lists  /  announce  owl-users  owl-dev  john-users  john-dev  passwdqc-users  yescrypt  popa3d-users  /  oss-security  kernel-hardening  musl  sabotage  tlsify  passwords  /  crypt-dev  xvendor  /  Bugtraq  Full-Disclosure  linux-kernel  linux-netdev  linux-ext4  linux-hardening  PHC 
Open Source and information security mailing list archives
Hash Suite: Windows password security audit tool. GUI, reports in PDF.
[<prev] [next>] [<thread-prev] [thread-next>] [day] [month] [year] [list]
Date:   Tue, 26 Mar 2019 09:59:40 -0500
From:   Denis Kenzior <>
To:     James Bottomley <>,
        Mimi Zohar <>,
        Jarkko Sakkinen <>,
        Joe Perches <>
Cc:,,, Mimi Zohar <>,
        David Howells <>,
        James Morris <>,
        Marcel Holtmann <>,
        James Morris <>
Subject: Re: Bad file pattern in MAINTAINERS section 'KEYS-TRUSTED'

Hi James,

On 03/26/2019 09:25 AM, James Bottomley wrote:
> Looking at the contents of linux/keys/trusted.h, it looks like the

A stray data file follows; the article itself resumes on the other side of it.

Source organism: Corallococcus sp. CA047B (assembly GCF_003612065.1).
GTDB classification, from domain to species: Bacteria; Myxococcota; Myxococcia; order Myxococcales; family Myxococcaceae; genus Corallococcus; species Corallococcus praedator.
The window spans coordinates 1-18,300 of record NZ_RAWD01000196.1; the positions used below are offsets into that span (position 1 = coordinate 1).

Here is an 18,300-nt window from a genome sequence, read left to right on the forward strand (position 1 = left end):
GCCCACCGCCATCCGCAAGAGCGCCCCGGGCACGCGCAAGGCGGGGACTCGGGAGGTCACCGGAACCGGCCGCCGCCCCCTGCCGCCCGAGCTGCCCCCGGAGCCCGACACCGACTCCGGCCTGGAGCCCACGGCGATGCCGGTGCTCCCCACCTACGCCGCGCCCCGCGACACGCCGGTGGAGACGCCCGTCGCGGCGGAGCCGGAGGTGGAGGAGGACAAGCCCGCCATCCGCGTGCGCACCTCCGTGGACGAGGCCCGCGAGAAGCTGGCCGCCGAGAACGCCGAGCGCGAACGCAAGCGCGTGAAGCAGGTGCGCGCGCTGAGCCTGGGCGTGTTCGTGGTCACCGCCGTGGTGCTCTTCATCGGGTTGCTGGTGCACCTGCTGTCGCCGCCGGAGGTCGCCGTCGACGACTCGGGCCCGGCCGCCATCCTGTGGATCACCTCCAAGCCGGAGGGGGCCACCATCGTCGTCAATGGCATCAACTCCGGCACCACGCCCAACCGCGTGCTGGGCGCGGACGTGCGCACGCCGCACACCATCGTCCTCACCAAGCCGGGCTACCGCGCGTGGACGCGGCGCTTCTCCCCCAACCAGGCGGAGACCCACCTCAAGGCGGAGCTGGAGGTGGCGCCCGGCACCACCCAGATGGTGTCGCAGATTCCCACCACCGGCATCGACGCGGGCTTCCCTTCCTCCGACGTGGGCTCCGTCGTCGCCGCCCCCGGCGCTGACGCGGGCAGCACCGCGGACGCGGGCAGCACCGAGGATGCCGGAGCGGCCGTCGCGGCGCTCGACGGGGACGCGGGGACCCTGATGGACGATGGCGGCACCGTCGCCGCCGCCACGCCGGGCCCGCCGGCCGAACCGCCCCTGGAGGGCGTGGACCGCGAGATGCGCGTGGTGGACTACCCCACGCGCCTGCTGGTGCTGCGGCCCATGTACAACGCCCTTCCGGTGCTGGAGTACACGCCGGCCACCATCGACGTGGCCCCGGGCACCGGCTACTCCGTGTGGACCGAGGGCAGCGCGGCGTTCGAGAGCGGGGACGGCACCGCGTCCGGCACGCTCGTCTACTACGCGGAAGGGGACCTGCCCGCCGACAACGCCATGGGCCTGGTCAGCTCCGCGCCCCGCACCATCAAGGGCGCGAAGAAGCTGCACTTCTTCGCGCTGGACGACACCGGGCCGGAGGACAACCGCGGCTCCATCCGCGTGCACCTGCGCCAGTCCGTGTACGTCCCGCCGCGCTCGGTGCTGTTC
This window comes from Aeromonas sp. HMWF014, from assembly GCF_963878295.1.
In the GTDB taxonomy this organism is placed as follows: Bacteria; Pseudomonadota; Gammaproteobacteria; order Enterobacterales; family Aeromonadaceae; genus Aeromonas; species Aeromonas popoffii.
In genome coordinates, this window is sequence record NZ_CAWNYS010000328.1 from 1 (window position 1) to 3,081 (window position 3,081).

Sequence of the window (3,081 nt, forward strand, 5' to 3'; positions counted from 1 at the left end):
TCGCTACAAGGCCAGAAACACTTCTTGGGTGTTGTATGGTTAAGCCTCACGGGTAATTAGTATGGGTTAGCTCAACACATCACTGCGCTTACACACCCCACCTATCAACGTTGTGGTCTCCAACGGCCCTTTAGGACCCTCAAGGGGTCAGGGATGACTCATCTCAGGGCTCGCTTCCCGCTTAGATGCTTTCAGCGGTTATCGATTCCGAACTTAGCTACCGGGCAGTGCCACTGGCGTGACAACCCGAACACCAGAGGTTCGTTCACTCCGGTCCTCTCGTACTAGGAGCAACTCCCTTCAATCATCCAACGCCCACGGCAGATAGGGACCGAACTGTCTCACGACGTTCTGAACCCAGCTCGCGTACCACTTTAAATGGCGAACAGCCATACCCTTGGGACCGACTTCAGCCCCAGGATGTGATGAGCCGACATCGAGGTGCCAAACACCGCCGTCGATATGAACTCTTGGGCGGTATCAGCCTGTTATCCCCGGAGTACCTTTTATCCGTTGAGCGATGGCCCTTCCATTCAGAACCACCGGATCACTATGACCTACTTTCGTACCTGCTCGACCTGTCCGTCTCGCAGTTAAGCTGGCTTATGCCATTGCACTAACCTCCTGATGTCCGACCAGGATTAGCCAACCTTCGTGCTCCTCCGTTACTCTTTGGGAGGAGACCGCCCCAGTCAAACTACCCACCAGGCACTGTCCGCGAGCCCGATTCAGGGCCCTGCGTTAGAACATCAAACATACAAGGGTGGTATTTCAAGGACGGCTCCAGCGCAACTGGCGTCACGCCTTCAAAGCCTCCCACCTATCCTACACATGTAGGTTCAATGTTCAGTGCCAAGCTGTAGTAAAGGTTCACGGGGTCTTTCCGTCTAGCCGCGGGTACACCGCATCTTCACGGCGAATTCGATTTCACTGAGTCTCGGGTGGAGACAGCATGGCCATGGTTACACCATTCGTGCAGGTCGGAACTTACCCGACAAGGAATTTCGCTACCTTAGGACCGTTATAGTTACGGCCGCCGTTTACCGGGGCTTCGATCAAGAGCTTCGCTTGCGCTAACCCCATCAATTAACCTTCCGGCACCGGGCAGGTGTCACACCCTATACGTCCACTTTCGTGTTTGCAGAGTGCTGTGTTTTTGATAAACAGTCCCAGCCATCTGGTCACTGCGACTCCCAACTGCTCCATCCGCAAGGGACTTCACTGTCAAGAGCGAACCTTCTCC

> wrong decision to move it.  The contents are way too improperly named
> and duplicative to be in a standard header.  It's mostly actually TPM
> code including a redefinition of the tpm_buf structure, so it doesn't
> even seem to be necessary for trusted keys.
The reason this was done was because asym_tpm.c needed a bunch of the 
same functionality already provided by trusted.c, e.g. TSS_authmac and 

> If you want to fix this as a bug, I'd move it back again, but long term
> I think it should simply be combined with trusted.c because nothing
> else can include it sanely anyway.

Ideally I'd like to see the TPM subsystem expose these functions using 
some proper API / library abstraction.  David Howells had an RFC patch 
set that tried to address some of this a while back.  Not sure if that 
went anywhere.


Powered by blists - more mailing lists